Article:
Dawn OP-ED: Hate and horror in Lahore-Irfan Hussain
At the heart of this indifference to the fate of our fellow citizens is a deeply rooted intolerance. Somehow, the fact that they follow beliefs other than the majority faith makes them unworthy of full and equal citizenship. Many mullahs fulminate regularly and openly against Ahmadis from the pulpit after Friday prayers. Many have called for their expulsion from the country. One has even demanded that they be given the choice between conversion or death.
Dawn OP-ED: Whose turn next?-Irfan Hussain
Apart from the Punjab government, large sections of the media are in denial about this threat. Indeed, home-grown terrorist groups have many cheerleaders among our TV chat show hosts. Until we all wake up to this threat, it will continue to grow. It won’t be long before those of us who do not sport long beards will become targets.
Chappati Mystery Blog: We Are All Ahmadis IV: A History
Ahmadi missions began to appear in Britain and Europe (early 1910s), USA (1920 to Michigan and Ohio), Central Asia (1921), Iraq (1922), Syria (1925), Egypt (1924), Indonesia (1926), , Nigeria and Ghana (post 1918) – alongside came persecution. The first deaths came in 1901 and 1903 when two Ahmadis were stoned to death in Kabul. The next wave of anti-Ahmadi violence came in 1924-5, again starting in Afghanistan during the reign of Amir Amanullah Khan (1919-1929) when he ordered the arrest and execution of Ahmadis specifically on the grounds of apostasy. He also made being an Ahmadi a capital offense under the penal code.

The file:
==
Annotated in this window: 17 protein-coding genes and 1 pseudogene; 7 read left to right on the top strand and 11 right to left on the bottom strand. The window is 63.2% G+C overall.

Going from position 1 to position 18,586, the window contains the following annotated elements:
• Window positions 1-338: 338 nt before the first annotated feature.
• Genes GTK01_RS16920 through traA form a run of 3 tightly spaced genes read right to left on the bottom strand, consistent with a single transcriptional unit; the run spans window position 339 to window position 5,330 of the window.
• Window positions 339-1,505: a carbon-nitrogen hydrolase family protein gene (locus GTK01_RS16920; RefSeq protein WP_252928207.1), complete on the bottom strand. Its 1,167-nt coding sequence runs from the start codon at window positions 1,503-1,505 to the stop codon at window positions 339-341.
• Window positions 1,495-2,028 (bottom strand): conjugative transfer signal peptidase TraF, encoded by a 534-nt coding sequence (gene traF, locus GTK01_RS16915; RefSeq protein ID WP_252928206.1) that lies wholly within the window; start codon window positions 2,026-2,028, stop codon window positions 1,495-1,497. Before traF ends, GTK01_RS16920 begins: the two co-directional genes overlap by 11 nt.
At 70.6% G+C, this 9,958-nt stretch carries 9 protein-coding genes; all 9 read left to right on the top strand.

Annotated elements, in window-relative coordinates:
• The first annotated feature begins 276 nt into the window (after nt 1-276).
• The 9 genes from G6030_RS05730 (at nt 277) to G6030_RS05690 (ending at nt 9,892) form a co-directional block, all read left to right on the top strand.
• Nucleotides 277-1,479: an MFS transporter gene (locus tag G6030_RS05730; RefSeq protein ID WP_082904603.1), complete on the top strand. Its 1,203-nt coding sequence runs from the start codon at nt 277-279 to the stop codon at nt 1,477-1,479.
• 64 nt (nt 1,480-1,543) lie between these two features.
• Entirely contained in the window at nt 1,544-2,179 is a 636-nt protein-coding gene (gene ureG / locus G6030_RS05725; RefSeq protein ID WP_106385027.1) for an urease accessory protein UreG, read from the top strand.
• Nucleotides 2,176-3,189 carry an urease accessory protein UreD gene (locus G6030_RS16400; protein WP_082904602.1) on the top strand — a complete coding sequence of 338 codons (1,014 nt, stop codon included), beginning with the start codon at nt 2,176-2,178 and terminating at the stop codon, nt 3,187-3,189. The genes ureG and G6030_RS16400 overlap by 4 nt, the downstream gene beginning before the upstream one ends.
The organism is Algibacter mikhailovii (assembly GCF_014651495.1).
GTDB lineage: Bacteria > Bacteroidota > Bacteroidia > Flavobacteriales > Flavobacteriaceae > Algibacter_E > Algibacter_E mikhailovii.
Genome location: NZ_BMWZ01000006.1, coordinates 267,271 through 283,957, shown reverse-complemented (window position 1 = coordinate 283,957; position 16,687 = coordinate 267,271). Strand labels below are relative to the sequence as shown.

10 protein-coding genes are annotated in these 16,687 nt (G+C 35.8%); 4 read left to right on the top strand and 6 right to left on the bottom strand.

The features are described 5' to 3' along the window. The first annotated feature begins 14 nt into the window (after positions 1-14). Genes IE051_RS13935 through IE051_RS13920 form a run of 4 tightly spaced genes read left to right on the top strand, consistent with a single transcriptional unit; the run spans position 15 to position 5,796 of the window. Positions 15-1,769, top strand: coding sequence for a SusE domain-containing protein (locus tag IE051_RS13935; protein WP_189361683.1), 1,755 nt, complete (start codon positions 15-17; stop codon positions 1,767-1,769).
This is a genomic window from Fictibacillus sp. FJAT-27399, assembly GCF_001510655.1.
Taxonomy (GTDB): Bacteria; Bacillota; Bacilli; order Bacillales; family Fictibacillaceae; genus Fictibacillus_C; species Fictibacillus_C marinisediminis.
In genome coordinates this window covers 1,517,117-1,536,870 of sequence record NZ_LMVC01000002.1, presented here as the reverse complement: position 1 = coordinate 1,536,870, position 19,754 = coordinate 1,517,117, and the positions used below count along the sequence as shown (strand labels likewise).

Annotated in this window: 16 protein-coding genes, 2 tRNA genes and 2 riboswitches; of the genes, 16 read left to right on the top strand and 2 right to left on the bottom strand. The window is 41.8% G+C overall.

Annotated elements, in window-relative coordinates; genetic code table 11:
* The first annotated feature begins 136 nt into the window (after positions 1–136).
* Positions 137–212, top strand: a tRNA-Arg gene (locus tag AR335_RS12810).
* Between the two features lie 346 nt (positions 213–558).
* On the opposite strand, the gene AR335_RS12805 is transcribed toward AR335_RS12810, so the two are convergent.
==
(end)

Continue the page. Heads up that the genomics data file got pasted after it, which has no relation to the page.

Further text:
Chappati Mystery Blog: We Are All Ahmadi IX: Two Poems
I have tried to comprehend the massacre in the context of who we are, as a community, as a “diaspora” and as individuals. And the gentle, noble people we have produced. I do not doubt the love many feel for their homeland, regardless of how it may feel towards them. I sadly, do not share in this love as I have never been, nor is it likely that I will ever be, part of that larger (and exclusive) narrative of belonging that so many take for granted. Instead, I have always tried to focus on the things that I admire about Pakistani culture in order to position myself in the world. It was the beauty of the Urdu language that kept me from feeling alienated. If we (Pakistan and I) had nothing else in common then at least there was this contested language to bridge that gap. Urdu was adopted as the lingua franca of the Ahmadi community a long time ago. It is also the official language of Pakistan. That was my link.